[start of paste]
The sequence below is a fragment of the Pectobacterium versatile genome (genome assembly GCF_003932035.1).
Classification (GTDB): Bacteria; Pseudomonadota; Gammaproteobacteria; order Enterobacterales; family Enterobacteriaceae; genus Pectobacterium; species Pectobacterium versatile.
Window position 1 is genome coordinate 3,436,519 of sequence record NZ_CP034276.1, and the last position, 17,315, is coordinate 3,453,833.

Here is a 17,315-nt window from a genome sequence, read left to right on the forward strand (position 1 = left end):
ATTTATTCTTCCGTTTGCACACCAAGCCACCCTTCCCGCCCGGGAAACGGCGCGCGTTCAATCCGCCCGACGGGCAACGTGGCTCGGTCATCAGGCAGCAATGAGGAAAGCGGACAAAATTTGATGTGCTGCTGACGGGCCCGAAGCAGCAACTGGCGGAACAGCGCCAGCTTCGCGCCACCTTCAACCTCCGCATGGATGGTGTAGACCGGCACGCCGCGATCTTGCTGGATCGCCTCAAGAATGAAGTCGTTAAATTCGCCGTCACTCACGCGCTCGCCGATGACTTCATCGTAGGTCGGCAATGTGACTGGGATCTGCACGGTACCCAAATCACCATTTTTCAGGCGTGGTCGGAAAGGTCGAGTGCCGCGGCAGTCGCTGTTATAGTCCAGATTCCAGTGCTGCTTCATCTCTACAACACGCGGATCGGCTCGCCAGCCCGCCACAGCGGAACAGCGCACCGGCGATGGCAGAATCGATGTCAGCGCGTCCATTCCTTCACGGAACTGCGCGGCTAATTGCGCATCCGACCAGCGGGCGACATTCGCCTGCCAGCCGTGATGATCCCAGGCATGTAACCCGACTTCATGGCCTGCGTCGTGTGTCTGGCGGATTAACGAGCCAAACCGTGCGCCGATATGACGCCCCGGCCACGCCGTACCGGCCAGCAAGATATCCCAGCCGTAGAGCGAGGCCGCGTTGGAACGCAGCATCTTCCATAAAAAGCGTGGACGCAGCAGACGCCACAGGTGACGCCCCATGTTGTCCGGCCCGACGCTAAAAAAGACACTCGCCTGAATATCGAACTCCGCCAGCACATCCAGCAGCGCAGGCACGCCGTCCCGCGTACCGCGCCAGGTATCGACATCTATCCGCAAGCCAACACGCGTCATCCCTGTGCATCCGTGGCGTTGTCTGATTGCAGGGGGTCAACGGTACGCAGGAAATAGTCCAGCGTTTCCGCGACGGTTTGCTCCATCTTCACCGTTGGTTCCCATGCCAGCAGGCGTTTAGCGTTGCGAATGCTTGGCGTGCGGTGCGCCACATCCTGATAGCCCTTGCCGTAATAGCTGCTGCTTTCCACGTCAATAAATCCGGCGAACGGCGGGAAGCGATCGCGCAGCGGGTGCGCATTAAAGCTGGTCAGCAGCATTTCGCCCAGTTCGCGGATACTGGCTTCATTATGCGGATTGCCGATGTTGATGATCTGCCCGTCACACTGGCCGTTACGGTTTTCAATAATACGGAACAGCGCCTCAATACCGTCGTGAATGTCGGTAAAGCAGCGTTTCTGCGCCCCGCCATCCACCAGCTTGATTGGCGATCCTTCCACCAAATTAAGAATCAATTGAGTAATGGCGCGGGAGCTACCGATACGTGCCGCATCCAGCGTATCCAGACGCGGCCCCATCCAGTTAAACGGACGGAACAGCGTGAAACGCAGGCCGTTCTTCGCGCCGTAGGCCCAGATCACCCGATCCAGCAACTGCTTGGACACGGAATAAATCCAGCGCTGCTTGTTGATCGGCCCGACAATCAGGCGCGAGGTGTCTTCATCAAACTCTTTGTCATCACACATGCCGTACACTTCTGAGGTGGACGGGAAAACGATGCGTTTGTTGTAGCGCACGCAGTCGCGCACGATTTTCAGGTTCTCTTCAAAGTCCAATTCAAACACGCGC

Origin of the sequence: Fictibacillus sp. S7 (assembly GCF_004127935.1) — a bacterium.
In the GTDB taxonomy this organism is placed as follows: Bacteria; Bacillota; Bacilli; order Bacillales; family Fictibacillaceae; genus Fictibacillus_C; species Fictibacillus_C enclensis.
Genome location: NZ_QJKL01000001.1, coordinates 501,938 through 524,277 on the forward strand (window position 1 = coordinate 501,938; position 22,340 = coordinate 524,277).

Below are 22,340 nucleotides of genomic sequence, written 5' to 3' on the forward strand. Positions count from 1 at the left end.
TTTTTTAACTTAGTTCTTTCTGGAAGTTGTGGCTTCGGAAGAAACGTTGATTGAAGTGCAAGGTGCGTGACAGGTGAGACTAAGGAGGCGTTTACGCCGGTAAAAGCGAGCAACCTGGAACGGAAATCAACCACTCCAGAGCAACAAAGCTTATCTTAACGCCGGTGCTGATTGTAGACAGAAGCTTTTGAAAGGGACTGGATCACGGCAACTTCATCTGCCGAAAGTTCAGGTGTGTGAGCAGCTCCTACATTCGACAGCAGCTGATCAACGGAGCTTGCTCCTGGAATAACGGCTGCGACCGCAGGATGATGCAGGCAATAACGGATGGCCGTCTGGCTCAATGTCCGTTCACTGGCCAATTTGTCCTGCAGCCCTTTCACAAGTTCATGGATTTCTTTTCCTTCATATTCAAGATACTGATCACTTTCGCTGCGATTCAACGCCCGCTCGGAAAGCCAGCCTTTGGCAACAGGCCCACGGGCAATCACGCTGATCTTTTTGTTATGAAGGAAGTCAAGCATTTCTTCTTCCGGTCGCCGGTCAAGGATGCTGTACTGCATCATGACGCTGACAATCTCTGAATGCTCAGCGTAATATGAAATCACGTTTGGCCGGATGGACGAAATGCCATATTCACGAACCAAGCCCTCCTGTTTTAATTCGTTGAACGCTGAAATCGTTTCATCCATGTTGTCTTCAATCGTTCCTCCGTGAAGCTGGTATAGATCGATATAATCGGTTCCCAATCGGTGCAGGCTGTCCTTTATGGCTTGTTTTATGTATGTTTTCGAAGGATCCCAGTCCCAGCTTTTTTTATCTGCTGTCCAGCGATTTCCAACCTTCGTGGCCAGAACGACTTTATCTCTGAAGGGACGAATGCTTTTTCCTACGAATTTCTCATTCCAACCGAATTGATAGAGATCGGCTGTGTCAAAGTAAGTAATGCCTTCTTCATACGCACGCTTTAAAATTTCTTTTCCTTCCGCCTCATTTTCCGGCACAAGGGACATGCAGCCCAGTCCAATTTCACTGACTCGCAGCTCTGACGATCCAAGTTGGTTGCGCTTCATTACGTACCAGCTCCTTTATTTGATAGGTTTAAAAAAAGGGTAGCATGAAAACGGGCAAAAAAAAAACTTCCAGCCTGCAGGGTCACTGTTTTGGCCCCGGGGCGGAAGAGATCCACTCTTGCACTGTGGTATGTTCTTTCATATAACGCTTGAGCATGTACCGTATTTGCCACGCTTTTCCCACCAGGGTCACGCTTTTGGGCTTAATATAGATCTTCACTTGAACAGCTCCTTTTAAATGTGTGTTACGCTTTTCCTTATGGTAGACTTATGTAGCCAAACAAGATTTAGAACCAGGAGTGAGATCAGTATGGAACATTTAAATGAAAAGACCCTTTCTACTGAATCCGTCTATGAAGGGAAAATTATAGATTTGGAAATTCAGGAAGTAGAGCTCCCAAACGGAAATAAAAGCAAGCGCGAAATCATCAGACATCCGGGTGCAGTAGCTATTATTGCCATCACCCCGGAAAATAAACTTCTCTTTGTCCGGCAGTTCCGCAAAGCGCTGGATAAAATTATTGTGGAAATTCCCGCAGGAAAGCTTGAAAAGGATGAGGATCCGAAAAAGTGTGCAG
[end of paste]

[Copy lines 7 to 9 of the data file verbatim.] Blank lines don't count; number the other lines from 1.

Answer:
In the GTDB taxonomy this organism is placed as follows: Bacteria; Bacillota; Bacilli; order Bacillales; family Fictibacillaceae; genus Fictibacillus_C; species Fictibacillus_C enclensis.
Genome location: NZ_QJKL01000001.1, coordinates 501,938 through 524,277 on the forward strand (window position 1 = coordinate 501,938; position 22,340 = coordinate 524,277).

Below are 22,340 nucleotides of genomic sequence, written 5' to 3' on the forward strand. Positions count from 1 at the left end.